Thursday, October 20, 2011

Reunion Update

I spent more time with the people I went to elementary school with, and the people I went to summer camp and a six-week advanced studies program with, than the people I went to Manchester Central with.  Particularly with the two from Straw School, we spent almost no time talking about anything any of us had done since 1965. I don't even know the general outlines of their lives, only that they are both teachers.

We talked about the things that happened 1959-65, and what had happened to the people we knew.  I learned something of their lives then that I had not realised. We shared some tragic news, some humorous updates, and many "do you remember" stories.

There are very, very few people left in the world who have even a remote chance of recalling those events.  We clutch to them, as a reinforcement that they did really happen; that we do remember them at least approximately; that the person we were, that child we have not seen for 50 years who is ourselves really did exist.  I could have made him up, you see. We learn that even events that happened a few minutes ago have no touch-point, no reality save within our memory.  Perhaps, then, events 50 years ago have no reality at all, and we wander in a barely-populated universe. Joan Blajda and Barbara Letendre* remember a boy with my name, and associate him with me as strongly as I do myself.  They remember things about him that accord with my own story.  Perhaps I am real after all.

The connection with a circle of five friends from HS was almost an entirely separate experience.  Other faces came and went.  I tried to give each a little encouragement as they spent their six sentences on me before moving on.

*Ruth Hamilton was also there, but entirely quiet.  She was quiet then, too.  That adds to the reality, for it is not only the word-people who remember.  I am evidently not a mere construction of words who finally became real in the 1980's.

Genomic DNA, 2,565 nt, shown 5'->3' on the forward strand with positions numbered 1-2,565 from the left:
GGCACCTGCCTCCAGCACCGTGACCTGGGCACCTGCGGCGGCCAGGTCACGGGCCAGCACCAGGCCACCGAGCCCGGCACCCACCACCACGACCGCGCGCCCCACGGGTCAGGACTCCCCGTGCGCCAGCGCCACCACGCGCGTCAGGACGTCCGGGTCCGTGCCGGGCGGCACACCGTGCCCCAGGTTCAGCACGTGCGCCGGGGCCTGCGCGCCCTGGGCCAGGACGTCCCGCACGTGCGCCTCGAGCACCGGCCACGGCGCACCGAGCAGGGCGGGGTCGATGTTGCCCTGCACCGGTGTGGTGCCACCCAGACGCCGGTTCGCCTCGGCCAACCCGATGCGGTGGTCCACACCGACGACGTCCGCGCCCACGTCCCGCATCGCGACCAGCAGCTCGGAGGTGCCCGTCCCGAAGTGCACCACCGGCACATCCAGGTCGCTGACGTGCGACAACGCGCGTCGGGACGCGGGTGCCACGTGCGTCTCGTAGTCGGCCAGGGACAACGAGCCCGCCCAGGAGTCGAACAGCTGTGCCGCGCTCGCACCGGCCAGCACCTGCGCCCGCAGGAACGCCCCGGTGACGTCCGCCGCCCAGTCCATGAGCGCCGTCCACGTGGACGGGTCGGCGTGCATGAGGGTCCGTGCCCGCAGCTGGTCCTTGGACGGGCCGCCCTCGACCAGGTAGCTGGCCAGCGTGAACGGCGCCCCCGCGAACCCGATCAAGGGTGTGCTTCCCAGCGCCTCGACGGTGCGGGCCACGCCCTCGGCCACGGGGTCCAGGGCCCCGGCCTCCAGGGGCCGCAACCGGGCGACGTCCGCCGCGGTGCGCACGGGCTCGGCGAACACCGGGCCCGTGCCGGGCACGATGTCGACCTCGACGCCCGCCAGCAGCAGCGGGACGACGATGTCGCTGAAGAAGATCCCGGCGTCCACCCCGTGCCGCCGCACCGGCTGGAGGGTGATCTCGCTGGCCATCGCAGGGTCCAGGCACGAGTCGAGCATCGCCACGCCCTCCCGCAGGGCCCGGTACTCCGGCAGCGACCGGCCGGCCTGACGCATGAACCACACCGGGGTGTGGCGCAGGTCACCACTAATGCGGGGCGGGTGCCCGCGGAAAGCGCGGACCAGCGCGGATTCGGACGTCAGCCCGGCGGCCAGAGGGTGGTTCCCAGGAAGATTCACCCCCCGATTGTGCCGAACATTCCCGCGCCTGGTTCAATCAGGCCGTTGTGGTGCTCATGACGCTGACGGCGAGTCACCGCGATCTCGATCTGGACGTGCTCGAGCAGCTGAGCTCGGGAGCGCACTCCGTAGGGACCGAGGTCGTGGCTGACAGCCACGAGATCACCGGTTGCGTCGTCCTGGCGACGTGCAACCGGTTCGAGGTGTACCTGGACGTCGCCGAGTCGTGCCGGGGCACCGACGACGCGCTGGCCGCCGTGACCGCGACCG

Gringo said...

I haven't been to a high school reunion, but in recent years have had a number of extended conversations with old classmates and neighbors when I have visited NE.

A classmate whom I have known all my life- call her IshmaelaA- was in town on business several years ago, giving us the opportunity for an extended dinner and conversation. Yes, the early years were of more interest.

In comparing memories, I found an interesting discordance. In my elementary school class of 27, I have kept most with IsahmaelaA and another woman- call her IshmaelaB- whom I have known since second grade. The three of us often got together when I was visiting back in NE. Nowadays none of us live in NE.

In separate conversations in recent years with both IahmaelaA + IshmaelaB, not with the three of us together, I mentioned a tragedy that occurred when we were in elementary school- the death of a friend a year older in a gun accident with his brother. IshmaelaA remembered his death. IshmaelaB did not. One third party explanation I heard was that IshmaelaB's parents did not socialize with the family that had suffered the tragedy.

Michael said...

My recent 40 year reunion was a completely different experience. I had no shared history with these people as I only went to Inter Lakes for my senior year. There were only 70 in my graduating class and about 20-25 came to the reunion. Some had absolutely no idea who I was. The only shared experience we had was 1970-1971 and there was little talk about that. It was mostly where people lived, how many grand children and that sort of thing. It was pleasant. The person I had kept up with the most in the class did not attend. Will I go back for #50? I can't say at this point.

Barbara Freeman said...

So well said, "little boy from 50 years ago". How natural the connection was with you and Joan and even quiet Ruth. And you're right it was not so much reconnecting with the towhead boy with dark rimmed glasses who impressed me with his brilliant mind in the 60's, but the man he is now. I'm glad we shared more than the standard "six sentences" at the reunion. Until the well.